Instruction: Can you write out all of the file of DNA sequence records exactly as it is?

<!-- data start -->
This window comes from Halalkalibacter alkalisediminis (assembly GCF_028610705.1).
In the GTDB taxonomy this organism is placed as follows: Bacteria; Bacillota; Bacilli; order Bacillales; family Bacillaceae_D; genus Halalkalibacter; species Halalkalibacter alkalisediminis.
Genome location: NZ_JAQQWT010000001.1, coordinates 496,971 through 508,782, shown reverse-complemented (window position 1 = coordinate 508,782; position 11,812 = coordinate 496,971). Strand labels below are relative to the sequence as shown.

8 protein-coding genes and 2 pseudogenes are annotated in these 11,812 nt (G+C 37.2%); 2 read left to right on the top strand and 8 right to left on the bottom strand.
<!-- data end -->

This window comes from Halalkalibacter alkalisediminis (assembly GCF_028610705.1).
In the GTDB taxonomy this organism is placed as follows: Bacteria; Bacillota; Bacilli; order Bacillales; family Bacillaceae_D; genus Halalkalibacter; species Halalkalibacter alkalisediminis.
Genome location: NZ_JAQQWT010000001.1, coordinates 496,971 through 508,782, shown reverse-complemented (window position 1 = coordinate 508,782; position 11,812 = coordinate 496,971). Strand labels below are relative to the sequence as shown.

8 protein-coding genes and 2 pseudogenes are annotated in these 11,812 nt (G+C 37.2%); 2 read left to right on the top strand and 8 right to left on the bottom strand.